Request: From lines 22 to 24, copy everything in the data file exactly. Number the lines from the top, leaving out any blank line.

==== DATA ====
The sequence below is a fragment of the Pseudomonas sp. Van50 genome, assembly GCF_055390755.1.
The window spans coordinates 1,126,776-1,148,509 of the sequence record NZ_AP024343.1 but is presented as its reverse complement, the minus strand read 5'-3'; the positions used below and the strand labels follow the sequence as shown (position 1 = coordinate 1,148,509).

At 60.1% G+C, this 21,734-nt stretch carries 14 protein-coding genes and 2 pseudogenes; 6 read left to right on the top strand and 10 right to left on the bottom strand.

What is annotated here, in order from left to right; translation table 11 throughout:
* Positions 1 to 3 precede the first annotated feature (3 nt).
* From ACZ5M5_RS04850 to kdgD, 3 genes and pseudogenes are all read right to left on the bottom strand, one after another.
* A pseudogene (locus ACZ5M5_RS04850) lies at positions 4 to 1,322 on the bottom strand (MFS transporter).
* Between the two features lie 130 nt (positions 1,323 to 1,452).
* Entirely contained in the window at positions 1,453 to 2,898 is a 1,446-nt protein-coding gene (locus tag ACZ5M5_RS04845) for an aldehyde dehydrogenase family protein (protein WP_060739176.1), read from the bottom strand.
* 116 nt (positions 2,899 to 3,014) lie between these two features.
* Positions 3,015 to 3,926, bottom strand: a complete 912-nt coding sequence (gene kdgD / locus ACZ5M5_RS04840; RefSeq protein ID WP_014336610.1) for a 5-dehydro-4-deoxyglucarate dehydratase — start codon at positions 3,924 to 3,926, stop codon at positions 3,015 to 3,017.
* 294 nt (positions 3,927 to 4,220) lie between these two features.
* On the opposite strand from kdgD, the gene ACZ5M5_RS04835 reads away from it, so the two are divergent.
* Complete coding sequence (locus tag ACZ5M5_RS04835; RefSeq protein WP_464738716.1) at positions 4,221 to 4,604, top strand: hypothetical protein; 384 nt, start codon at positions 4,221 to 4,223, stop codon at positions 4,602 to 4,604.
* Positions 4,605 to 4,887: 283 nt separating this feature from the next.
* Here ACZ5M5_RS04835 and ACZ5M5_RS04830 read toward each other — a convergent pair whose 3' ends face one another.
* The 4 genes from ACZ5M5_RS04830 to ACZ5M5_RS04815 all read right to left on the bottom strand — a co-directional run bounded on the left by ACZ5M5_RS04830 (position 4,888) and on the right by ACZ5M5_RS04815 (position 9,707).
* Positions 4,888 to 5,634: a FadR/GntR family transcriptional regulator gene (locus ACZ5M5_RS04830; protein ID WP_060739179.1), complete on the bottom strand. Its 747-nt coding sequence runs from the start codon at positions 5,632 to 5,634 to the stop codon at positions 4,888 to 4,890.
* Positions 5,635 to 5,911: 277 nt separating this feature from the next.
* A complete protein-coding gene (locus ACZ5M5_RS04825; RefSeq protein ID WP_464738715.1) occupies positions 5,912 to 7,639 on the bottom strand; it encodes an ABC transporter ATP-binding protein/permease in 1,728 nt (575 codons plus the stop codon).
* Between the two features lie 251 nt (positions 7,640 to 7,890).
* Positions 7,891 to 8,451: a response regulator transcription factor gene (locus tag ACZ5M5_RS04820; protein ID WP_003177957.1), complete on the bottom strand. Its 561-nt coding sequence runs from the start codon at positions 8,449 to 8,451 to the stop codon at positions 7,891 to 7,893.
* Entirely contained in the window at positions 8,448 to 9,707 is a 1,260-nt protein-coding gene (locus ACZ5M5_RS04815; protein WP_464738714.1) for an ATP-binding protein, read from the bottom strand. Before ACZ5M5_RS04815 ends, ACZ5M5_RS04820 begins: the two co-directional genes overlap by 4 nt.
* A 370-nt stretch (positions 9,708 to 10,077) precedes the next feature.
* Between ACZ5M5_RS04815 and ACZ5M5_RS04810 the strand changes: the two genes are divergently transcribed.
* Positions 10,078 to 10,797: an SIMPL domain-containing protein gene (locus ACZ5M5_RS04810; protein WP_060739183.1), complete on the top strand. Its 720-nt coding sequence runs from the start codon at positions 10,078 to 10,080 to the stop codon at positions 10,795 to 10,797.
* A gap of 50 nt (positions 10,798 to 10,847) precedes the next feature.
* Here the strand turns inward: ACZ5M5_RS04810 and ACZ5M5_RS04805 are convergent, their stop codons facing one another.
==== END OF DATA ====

* Positions 7,891 to 8,451: a response regulator transcription factor gene (locus tag ACZ5M5_RS04820; protein ID WP_003177957.1), complete on the bottom strand. Its 561-nt coding sequence runs from the start codon at positions 8,449 to 8,451 to the stop codon at positions 7,891 to 7,893.
* Entirely contained in the window at positions 8,448 to 9,707 is a 1,260-nt protein-coding gene (locus ACZ5M5_RS04815; protein WP_464738714.1) for an ATP-binding protein, read from the bottom strand. Before ACZ5M5_RS04815 ends, ACZ5M5_RS04820 begins: the two co-directional genes overlap by 4 nt.
* A 370-nt stretch (positions 9,708 to 10,077) precedes the next feature.